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Songbird Carole Bayer Sager Reveals How Fears Gave Way To Music And Love

Sager's five-decade songwriting career is among the most impressive in all of the music business. But after writing hit after hit, Sager's most recent offering is not a song at all. She has penned her memoir.
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2016-10-18-1476828519-6445179-CaroleBayerSagerCreditMatthewRolston.jpgWilliam Shakespeare once wrote "if music be the food of love, play on." Few contemporary songwriters have generated such a feast of delicacies as Carol Bayer Sager. She has whipped up unrequited love songs, sweeping ballads and generational anthems into a culinary cultural smorgasbord.

Sager's five-decade songwriting career is among the most impressive in all of the music business. But after writing hit after hit, Sager's most recent offering is not a song at all. She has penned her memoir appropriately titled, They're Playing Our Song, an homage of sorts to her 1978 hit Broadway show title.

The book is filled with intimate details about the inspirations behind many of her songs. It also includes funny and candid anecdotal stories about dating, plastic surgery and a steamy romantic liaison she had in the early 1990's with real estate mogul Richard Cohen.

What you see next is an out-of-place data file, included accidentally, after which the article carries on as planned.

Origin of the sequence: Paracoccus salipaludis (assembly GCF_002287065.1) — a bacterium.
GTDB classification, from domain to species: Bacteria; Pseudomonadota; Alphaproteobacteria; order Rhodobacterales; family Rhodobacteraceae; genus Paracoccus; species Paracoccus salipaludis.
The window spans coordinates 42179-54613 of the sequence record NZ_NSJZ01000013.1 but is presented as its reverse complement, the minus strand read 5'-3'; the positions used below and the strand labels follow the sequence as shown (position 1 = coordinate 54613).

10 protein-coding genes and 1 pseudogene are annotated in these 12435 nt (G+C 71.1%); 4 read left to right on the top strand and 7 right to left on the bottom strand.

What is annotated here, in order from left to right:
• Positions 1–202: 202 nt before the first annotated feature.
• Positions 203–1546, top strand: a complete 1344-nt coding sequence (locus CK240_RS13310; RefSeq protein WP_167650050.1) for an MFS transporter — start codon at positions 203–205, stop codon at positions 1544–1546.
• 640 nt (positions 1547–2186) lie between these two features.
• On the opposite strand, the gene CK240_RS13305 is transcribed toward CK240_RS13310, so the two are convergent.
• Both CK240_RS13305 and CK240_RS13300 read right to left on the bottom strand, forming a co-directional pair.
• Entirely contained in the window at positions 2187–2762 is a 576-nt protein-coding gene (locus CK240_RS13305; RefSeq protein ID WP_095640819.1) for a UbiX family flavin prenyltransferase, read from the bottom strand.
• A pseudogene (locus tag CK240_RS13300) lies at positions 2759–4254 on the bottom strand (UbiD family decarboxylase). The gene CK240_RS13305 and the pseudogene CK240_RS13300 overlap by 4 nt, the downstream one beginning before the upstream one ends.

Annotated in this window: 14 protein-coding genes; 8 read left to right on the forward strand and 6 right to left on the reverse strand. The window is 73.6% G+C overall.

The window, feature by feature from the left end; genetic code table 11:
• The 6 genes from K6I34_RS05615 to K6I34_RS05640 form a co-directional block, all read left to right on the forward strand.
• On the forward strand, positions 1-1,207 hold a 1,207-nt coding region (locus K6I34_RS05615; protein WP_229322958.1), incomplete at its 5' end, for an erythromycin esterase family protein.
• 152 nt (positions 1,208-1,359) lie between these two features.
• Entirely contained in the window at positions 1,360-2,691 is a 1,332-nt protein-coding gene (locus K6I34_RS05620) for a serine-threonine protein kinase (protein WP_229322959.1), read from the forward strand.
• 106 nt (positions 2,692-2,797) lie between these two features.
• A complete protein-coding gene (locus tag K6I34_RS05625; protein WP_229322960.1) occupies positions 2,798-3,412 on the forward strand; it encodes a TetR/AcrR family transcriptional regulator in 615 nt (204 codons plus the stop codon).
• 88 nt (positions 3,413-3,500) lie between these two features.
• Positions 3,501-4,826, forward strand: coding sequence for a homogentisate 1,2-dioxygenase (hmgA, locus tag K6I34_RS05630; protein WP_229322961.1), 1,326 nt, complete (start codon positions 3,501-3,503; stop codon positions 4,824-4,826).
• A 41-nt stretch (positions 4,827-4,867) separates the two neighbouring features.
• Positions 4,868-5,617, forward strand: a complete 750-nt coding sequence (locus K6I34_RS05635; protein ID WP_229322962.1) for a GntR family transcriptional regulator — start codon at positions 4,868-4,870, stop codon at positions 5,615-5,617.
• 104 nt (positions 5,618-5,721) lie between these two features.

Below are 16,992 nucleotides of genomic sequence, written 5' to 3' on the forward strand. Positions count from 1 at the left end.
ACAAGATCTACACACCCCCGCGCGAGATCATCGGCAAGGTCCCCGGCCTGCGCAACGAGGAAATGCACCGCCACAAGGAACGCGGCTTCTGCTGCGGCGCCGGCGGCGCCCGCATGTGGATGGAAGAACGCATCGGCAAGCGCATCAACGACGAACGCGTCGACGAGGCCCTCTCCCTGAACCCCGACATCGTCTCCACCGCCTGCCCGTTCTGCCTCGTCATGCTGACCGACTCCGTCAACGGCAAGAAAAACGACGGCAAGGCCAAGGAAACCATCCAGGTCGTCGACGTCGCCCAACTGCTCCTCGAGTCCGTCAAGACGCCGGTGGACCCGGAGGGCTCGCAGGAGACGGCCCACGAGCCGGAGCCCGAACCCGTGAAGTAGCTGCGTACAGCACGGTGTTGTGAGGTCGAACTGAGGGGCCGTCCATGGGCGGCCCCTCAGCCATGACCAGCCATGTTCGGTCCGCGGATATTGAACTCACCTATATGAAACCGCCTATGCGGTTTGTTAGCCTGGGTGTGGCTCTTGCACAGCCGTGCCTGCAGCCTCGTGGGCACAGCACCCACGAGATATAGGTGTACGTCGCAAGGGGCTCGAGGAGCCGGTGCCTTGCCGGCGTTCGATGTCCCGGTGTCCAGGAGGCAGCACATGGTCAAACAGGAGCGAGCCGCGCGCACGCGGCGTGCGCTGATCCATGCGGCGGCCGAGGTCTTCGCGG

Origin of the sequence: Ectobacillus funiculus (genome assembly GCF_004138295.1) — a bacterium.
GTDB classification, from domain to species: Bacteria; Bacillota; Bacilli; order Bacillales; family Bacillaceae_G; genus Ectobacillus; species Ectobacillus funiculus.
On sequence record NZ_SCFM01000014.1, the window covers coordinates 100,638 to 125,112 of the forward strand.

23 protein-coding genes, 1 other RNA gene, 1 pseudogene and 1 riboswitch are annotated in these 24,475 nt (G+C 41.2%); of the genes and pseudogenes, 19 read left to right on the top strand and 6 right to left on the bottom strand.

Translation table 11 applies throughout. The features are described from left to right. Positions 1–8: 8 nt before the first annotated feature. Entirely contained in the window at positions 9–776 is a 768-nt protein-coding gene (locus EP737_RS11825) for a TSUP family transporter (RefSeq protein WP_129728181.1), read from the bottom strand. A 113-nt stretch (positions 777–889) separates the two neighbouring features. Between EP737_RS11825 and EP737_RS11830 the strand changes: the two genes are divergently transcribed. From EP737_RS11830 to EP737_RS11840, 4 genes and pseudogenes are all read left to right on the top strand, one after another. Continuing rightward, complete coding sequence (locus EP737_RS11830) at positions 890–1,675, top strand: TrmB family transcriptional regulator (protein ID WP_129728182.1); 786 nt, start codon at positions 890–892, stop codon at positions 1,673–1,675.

She says writing her story was difficult. The book took two years to complete. Now, at 69, she says she was finally ready to revisit her past. From the outside she says her life may have always appeared to be fantastic, but she wanted to share her struggles with people who may be wrestling with some of the same issues she faced.

"Sometimes people compare their insides to somebody's outsides. That never works," Sager says. "You only know what you see on the outside. You don't have a clue what someone is carrying on the inside."

As Sager was writing her book, she says she was stunned at what a "big life" she's living. True, she has not had a small career. Sager has written over 400 songs. Many of those songs are still in heavy radio rotation. She is also one of those rare artists who managed to write songs for movies, television, Broadway, and radio.